Ashlee LeSueur was tired of seeing photogenic, perfect people selling everyday products on Instagram.
It was 2016, and LeSueur, her sister Taylor Cannon, and her cousin Linley Hutchinson were shopping online for the family. Through adulthood and motherhood, the three had become a gift-buying trio, throwing ideas around in a group chat for babies, husbands and relatives; they’d long been using Instagram to find household products and stylish clothing.
But posts were increasingly beginning to feel like ads, LeSueur says. Families appeared primped, their children’s hair “perfectly quaffed.” At some point, the social media platform had become less about the practical efficiency of a can opener and more about the manicured hand holding it.
“I’m never going to have a perfectly curated tablescape ever, let alone on a Tuesday,” LeSueur says. “We started to ask ourselves, ‘What if there was an account that was more about the product and less about the people?’ As a consumer, we agreed we’d love that.”
LeSueur, Cannon and Hutchinson were stay-at-home mothers in three different time zones. For a year, messages bounced between California, New York and Utah, rehashing the idea of an honest product guide and what it could mean for shoppers who understood the difficulty of finding a tank top that won’t shrink (or, for that matter, isn’t disguised as a crop top). Finally, in November 2017, Cannon called with a mafia-esque question: “Are you in, or are you out?”
Needless to say, they were all in. In the five years since LeSueur, Cannon and Hutchinson launched The Buy Guide, they’ve amassed more than 165,000 followers on Instagram. LeSueur says about 60,000 people a day head to their website to browse books, home necessities and categorized purchases for themselves and others.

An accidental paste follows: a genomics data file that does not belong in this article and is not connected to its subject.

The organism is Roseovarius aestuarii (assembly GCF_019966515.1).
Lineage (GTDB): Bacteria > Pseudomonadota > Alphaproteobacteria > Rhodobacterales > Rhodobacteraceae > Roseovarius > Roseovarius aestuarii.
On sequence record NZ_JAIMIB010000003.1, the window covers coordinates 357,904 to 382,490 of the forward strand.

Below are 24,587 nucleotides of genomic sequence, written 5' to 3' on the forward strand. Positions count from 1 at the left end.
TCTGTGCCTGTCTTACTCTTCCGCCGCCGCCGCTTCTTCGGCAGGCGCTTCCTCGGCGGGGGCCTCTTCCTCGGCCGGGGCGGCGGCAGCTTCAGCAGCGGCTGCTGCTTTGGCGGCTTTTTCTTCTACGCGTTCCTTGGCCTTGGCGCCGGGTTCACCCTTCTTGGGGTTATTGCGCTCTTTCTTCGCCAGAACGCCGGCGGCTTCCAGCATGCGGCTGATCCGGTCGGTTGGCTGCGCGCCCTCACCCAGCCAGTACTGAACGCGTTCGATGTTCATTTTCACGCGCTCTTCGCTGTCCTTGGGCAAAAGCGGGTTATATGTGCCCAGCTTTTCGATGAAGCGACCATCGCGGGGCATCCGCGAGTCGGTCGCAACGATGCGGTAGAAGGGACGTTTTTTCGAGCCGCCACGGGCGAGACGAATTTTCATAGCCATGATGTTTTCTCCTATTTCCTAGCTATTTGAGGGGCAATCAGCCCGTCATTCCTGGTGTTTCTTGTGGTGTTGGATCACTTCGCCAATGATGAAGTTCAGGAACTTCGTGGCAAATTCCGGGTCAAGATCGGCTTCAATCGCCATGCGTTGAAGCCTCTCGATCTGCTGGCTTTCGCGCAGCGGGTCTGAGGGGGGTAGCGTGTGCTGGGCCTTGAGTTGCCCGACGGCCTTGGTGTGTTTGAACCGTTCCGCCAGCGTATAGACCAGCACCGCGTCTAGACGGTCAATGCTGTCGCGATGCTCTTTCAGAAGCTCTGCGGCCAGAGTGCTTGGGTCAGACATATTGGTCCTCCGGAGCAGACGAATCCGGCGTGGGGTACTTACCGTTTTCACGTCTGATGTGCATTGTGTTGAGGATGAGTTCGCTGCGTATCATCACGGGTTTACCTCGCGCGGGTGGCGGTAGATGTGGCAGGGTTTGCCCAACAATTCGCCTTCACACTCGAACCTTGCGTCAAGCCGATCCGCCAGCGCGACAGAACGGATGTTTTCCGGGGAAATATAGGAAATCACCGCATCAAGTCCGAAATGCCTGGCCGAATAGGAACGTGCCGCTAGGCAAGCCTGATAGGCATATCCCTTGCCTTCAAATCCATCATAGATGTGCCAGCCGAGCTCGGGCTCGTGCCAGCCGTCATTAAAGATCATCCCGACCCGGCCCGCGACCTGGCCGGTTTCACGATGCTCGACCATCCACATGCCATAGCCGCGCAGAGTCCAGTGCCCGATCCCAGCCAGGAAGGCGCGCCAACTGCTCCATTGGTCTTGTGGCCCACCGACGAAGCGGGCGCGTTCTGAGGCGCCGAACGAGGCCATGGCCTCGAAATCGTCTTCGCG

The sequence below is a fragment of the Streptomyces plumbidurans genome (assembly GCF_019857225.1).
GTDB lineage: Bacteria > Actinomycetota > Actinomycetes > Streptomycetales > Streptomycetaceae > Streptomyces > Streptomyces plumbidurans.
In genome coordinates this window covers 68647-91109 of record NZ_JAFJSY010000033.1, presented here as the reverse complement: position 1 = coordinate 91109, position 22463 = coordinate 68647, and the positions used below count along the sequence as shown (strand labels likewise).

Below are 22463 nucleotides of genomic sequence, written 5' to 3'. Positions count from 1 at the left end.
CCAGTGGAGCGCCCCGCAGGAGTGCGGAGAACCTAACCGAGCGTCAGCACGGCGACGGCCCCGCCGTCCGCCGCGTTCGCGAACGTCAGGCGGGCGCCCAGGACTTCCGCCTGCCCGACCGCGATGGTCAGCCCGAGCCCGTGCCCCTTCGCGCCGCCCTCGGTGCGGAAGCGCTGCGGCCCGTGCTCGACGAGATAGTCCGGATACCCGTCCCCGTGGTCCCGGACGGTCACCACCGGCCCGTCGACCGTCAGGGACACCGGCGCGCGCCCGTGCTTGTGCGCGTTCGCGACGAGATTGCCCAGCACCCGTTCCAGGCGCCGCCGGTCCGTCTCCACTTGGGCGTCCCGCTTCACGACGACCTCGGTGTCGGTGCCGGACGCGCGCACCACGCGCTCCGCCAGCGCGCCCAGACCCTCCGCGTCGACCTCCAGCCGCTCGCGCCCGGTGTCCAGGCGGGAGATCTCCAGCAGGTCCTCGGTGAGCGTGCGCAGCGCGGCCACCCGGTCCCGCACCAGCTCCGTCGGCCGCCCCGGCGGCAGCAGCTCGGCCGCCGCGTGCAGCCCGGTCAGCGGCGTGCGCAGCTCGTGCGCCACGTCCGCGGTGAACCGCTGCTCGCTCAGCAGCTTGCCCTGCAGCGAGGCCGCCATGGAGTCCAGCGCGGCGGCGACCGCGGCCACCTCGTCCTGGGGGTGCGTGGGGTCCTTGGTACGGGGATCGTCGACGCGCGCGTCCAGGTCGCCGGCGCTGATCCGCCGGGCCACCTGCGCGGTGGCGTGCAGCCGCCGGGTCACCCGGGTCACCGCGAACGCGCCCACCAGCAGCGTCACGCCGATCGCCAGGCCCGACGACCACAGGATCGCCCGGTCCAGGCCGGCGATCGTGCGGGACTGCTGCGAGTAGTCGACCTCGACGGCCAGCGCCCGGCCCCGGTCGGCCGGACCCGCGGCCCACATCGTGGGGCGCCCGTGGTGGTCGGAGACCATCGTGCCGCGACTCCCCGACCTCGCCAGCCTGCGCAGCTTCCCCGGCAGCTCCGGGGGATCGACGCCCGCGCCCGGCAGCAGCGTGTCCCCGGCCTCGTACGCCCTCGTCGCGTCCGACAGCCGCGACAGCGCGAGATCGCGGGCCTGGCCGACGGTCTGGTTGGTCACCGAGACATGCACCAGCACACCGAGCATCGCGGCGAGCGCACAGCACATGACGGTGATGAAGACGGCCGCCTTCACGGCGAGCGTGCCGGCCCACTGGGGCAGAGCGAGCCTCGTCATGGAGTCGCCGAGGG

Every recommendation on The Buy Guide has been worn, read or used in their own homes. What buyers see are the winners: the coats that kept them warm, the oven mitts that protected their hands and the oils that soothed Cannon and Hutchinson’s chapped lips in the winter. They don’t believe in sharing the “losers,” LeSueur says.
Their team has grown from three to five, with a part-time and full-time employee designing Instagram posts, narrating stories, testing products and more.
The purpose of The Buy Guide is simple, LeSueur says.
“We get excited about products that solve problems,” she adds. “Those are the products that we’re always on the hunt for. If we can save people the stress, time and money from going through 200 choices and having a great option the first time, we’ve made people’s lives easier.”
Given its popularity, accounts similar to The Buy Guide have sprouted up in the years since its creation. LeSueur believes her family was one of the first to do it, but she says it’s not a competition. After all, what you get from The Buy Guide is still unique (just look at the legend of the Stanley 40oz Adventure Quencher).
Also, unlike a lot of influencer accounts, she estimates they turn down 99% of sponsorships. If a brand tries to pay them to do an ad with a script or share an item they’ve never actually used, they reject it. Sometimes “it’s hard to say no to the money,” LeSueur admits. But their authenticity — and being able to keep each other in check — comes first.
“It’s important for us — and we think it’s the reason we’ve been successful — to share things we genuinely love while staying organic in our process,” she adds. “As we figure out purchases for our own lives, we share them on Instagram.”